I haven’t written much about liberalism lately. My idea of creating a Web page for this site on which I would spell out my understanding of liberalism in an organized way has not generated any hard work. Meanwhile, I have been writing about “the meritocracy,” which I finally recognize as the correct label for what journalists and demagogues so sloppily call “the élite.” For the most part, I’ve dwelt on the failings of the meritocracy, particularly the decay of its sense of mission, from serving the nation to servicing itself — the inevitable decadence of a ruling class that is answerable only to itself. When I ask what makes meritocracy different from other ways, however, and I locate the aspect of its design that sets it apart, its impersonality, I see in this impersonality a constitutional flaw. This feature has a bug.

Impersonality is a core liberal value. The liberal revolution in late seventeenth-century England instituted, for the first time, a workable solution to what I’ve called the “great men” problem, in which the relation between the crown and the magnates had to be reestablished after the coronation of every successive monarch, according to the personal attributes of all concerned. Sometimes, relations were smooth, but quite often they were not, and in any case they were always unpredictable. The great landowners who fathered liberalism might well have tried to eliminate unpredictability by imposing a new system of government, as indeed the kings of the time were doing. Instead, they repurposed a venerable institution, Parliament. The control over Parliament that these great men exercised was very great, but also somewhat vague and indirect; only a cynic would have claimed that Parliament was their puppet. And of course the magnates, even the liberal magnates, were not a unified political bloc. Liberal lords would have to submit to Parliamentary rule, along with their king and their Tory opponents. (In the event, Tories would so discredit themselves by undermining the Act of Succession that they would disappear from Parliamentary politics for fifty years.) In the impersonal system of liberal Parliamentary government, the king would be free to choose any advisers he chose, so long as those advisers had already been chosen by the Houses of Parliament.

A little over a century later, liberals expanded this impersonality into lower and wider branches of government. And although I am almost certain that nobody ever consciously thought of doing so, the magnates once again adapted a venerable institution. This time, it was the title deed. Every landowner was expected to be able to prove his title to ownership by means of documentary evidence; great landowners established muniment rooms, in which such documents were organized and preserved. Unconsciously, I suspect, liberals hit upon the notion of treating certificates of academic achievement as proof of possession of a certain kind of property — inalienable, in this case. Competitive examinations would establish and recognize the leading holders of intellectual capital. To the owners of such property would go appointments to the principal public offices. Favoritism would no longer have anything to do with advancement.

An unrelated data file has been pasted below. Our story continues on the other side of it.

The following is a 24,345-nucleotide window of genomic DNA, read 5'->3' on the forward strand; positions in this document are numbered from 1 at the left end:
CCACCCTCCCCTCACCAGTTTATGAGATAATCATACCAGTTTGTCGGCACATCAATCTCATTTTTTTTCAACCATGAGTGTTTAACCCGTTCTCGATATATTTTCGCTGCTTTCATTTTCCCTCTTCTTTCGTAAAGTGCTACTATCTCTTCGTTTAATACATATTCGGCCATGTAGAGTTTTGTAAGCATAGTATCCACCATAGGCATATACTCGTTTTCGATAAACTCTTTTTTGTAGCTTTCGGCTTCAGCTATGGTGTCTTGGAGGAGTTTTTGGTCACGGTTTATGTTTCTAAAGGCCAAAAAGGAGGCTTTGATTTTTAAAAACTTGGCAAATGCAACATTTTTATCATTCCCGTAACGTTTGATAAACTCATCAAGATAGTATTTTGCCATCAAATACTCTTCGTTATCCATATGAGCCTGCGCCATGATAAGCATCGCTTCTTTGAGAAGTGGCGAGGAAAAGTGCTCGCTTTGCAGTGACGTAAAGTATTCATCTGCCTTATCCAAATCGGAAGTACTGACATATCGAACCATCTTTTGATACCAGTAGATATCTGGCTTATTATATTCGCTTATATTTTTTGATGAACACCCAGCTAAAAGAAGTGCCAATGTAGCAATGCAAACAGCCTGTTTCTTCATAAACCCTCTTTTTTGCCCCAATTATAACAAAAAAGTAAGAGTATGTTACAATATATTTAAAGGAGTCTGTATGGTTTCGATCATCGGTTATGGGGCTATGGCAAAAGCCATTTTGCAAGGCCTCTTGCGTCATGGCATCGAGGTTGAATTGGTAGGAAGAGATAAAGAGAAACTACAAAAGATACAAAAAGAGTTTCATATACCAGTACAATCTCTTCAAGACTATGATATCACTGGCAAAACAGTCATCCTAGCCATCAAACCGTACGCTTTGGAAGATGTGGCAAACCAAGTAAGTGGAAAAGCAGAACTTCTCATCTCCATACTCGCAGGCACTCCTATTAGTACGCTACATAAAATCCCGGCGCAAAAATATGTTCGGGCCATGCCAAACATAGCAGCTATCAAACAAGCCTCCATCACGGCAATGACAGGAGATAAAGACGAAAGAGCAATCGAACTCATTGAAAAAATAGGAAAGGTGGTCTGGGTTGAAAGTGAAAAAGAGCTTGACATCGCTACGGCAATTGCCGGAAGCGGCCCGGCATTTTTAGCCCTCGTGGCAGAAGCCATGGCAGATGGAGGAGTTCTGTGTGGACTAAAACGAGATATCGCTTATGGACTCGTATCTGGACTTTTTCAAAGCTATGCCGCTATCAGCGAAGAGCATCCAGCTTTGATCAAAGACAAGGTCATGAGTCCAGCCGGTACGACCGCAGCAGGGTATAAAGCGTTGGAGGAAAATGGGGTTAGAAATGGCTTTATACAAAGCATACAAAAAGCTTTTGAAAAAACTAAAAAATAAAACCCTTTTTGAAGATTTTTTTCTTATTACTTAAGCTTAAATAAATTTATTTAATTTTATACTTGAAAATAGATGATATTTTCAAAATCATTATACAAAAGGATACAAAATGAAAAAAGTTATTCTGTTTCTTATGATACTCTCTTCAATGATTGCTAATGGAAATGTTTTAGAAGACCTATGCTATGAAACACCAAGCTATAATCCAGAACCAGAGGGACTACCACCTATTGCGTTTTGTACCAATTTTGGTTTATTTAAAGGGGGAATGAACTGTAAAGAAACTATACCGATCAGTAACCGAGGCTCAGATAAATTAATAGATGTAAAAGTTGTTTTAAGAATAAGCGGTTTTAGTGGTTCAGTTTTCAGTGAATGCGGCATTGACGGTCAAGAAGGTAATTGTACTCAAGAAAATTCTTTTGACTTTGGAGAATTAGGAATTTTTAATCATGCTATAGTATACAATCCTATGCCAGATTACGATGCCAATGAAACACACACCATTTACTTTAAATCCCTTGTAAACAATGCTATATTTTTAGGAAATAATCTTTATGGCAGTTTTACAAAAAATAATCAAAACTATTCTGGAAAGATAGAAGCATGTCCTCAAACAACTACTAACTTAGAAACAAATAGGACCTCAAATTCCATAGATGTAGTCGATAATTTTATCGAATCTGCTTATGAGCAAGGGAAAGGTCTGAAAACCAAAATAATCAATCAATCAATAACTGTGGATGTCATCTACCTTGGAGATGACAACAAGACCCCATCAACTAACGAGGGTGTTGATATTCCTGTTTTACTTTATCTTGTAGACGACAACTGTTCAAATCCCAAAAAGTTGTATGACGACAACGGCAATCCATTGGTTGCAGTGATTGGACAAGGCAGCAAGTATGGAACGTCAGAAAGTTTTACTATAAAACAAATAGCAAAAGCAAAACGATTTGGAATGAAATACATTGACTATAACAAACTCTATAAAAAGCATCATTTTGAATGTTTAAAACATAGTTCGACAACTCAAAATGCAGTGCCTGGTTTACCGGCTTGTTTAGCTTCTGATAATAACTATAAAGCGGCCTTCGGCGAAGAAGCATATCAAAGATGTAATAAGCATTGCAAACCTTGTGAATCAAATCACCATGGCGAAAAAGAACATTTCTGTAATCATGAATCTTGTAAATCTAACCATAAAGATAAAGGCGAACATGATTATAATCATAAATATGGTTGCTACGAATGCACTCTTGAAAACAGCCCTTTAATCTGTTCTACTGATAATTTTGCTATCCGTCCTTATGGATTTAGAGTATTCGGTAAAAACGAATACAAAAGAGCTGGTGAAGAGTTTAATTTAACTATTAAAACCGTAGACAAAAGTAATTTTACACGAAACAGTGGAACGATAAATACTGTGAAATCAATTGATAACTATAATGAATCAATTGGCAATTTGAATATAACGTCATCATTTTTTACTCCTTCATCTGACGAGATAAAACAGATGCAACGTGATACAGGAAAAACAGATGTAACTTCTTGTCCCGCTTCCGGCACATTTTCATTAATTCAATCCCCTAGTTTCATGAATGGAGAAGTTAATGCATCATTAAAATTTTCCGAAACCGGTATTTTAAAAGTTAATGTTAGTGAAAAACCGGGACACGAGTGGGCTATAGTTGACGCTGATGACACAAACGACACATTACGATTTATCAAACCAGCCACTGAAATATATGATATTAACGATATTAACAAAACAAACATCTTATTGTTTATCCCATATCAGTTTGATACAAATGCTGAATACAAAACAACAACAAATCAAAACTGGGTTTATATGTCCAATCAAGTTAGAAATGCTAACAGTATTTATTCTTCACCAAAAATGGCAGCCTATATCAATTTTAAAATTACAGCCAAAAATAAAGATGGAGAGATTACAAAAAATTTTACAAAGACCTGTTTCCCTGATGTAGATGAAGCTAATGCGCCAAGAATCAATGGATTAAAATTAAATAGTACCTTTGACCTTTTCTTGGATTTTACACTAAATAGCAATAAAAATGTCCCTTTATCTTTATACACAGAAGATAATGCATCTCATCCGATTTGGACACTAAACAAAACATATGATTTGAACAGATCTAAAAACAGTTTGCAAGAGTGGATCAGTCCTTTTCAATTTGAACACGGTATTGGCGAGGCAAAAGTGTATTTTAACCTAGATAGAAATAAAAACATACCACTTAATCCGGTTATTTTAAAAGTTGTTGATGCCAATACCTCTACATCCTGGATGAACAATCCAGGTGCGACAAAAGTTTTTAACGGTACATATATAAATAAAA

It took another century for this system to be adopted by all large institutions — universities and great business corporations as well as government offices — but by 1945 the transition was complete. Students were obliged to run a steeplechase of impersonal examinations, focusing on specific, correct answers and avoiding the stylistic, distracting, and ultimately rather personal idiosyncrasies of written essays. Achievement was quantified in scores and numeric grades. Transcripts and test results were as sacred as deeds — which is why cheating became so much more than a personal moral failing.

Thus we came to be governed by men and women who do well on tests.

If that sounds hollow — and it ought to — that’s because our tests are so scrupulously impersonal that they do not examine such important traits as character, moral acuity, or vision. They completely fail as humanistic measures of worth. Doing well on tests is probably an essential skill, but it cannot be the only one investigated, if only because students will have no compelling reason to develop other values, the absence of which in our meritocracy has become so awfully obvious.

Ask yourself if a genuine meritocracy would permit the existence of a media complex in which a man like Donald Trump would achieve wide popularity with certain sectors of the population and then garner extraordinary amounts of free news coverage as a presidential candidate. No matter what you think about her, would a genuine meritocracy have stood by while Hillary Clinton lost the election to such a man? Indeed, I believe Hillary Clinton might be a different, more appealing person in a genuine meritocracy.

She might even be Hillary Rodham period.

More anon.

Gotham Diary:
March 2018 (II)

Wednesday, March 14th, 2018

14, 15 and 16 March

Wednesday 14th